Wednesday, March 18, 2015

Nain Rouge-- Michigan


According to legend, Antoine de la Mothe Cadillac, founder of Detroit, was plagued throughout his career in North America by hauntings and dream-visions of a small, bestial man in crimson clothing-- the Nain Rouge or "Red Dwarf" (not to be confused with the British sci-fi show). The appearance of the Nain Rouge was said to portent disaster and hard times.  And indeed, Cadillac died penniless.  After his demise, the creature is believed to have taken up residence in the city he founded to haunt the residents of Detroit to the present day.

The Red Dwarf is recorded throughout the Motor City's history.  It was sighted multiple times in the days leading up to the destructive 1805 fire. Another sighting occurred just before the 1967 12th Street riot, one of the most destructive riots in US history. It was also reported just before a massive snowstorm in 1976 by two utility workers who saw it jump from the top of a utility pole.

In 2010, local Detroiters formed the Marche du Nain Rouge, an annual festival/parade celebrating the resilience of the city and its inhabitants and their fight against the problems that plague Detroit as personified by the Red Dwarf. At the conclusion of the festivities, the being is ceremoniously driven out of the city and burned in effigy to usher in a new year of hope.

The concept of the Nain Rouge is believed to trace back to Norman French tales of lutins-- variations of the "house elves" found throughout Germanic, Gaelic and Scandinavian cultures.  While traditional lutins are usually fairly harmless-- doing nothing more fiendish than playing the occasional prank on the humans they share their homes with--the Nain Rouge evolved into a vicious, destructive spirit in New France.  A harbinger of destruction for Cadillac's city, much like the Mothman supposedly was for Point Pleasant.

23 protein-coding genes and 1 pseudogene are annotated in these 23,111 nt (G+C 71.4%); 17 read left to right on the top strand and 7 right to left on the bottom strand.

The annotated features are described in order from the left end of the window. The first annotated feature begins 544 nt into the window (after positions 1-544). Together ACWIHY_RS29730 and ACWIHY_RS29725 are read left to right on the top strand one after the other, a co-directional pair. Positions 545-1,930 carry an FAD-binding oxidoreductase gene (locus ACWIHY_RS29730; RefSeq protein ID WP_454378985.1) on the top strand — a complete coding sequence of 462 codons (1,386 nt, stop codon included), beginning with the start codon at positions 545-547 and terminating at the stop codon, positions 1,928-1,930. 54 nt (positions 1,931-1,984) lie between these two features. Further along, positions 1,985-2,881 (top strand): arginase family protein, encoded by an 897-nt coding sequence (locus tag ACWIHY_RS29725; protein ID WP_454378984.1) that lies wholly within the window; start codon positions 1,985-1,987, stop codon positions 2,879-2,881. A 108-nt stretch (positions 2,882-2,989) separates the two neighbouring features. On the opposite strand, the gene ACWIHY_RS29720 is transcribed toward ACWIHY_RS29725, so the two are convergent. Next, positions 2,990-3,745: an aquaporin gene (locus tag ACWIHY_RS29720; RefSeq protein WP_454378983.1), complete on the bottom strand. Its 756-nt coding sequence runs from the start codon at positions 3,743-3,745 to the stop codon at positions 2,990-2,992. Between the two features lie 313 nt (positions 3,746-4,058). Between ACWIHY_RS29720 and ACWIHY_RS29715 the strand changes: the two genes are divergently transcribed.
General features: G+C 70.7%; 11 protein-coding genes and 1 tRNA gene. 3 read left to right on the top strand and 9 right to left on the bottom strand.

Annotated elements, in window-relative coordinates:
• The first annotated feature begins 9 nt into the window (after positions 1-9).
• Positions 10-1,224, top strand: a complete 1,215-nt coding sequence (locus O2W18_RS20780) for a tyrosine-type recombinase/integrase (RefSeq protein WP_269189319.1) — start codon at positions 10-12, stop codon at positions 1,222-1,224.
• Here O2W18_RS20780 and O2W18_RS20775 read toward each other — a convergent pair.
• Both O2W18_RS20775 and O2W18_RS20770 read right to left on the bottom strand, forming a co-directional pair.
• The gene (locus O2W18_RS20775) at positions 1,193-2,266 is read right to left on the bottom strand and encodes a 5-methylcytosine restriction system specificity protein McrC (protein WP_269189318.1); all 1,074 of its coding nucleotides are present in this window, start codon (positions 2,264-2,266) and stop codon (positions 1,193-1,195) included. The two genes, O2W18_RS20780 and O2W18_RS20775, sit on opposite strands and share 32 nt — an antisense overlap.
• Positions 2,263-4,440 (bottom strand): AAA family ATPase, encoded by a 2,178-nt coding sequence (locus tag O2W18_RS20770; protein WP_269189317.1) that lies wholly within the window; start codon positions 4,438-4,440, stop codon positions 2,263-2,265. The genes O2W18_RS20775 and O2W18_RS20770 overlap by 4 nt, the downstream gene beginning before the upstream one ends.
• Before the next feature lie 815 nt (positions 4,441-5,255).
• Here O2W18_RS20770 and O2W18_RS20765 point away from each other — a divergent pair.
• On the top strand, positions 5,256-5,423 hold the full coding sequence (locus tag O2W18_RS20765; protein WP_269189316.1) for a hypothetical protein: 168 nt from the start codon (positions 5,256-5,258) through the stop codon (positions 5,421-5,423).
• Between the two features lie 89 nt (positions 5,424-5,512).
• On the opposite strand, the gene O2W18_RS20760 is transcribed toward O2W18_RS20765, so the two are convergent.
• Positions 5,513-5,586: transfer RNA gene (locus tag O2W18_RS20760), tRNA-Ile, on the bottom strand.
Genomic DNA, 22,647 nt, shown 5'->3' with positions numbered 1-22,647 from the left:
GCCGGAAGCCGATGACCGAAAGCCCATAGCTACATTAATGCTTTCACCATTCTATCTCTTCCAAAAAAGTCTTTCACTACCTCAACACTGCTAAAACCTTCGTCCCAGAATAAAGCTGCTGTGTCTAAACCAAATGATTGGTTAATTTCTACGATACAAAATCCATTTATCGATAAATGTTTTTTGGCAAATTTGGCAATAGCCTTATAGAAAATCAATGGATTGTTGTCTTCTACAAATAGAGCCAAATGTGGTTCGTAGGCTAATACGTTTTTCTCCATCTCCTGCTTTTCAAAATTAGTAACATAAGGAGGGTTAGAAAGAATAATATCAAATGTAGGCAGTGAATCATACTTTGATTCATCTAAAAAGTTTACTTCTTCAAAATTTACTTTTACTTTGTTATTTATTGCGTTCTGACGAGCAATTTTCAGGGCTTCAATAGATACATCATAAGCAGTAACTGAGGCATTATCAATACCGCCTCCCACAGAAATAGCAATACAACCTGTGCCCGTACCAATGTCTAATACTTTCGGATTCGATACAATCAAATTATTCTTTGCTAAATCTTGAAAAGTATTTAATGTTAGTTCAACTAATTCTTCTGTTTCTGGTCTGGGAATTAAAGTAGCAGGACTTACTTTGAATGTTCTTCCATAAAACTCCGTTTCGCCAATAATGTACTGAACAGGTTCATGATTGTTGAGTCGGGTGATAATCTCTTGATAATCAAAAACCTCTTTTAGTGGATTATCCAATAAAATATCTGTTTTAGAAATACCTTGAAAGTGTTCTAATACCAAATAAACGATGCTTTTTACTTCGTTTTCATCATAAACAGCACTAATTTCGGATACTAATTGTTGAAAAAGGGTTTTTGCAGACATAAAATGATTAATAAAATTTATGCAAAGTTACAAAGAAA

My version of the Nain Rouge wears French soldier's garb from the era of the Nouvelle France colony in North America.   The Dwarf is usually depicted as a goblin, devil or even a crimson Krampus, with horns, curly hair and huge fangs. His moon-head depiction here is my own invention, inspired by a figure from the Warhammer Fantasy table top game.  And, uh, most definitely NOT inspired by a certain late night fast-food mascot.

The LP records on the house behind the Nain Rouge are a reference to the Heidelberg Project, an outdoor exhibit on the city's east side begun by artist Tyree Guyton. Guyton started the Project initially as a political protest against the decay of Detroit's inner city neighborhoods.  Eventually it became a group effort "to inspire people to appreciate and use artistic expression to enrich their lives and to improve the social and economic health of their greater community." (mission statement of the Heidelberg Project) 

I thought that the hope and constructive creativity of the Project made a fitting contrast and answer to the chaos and destruction personified by the Nain Rouge.

No comments:

Post a Comment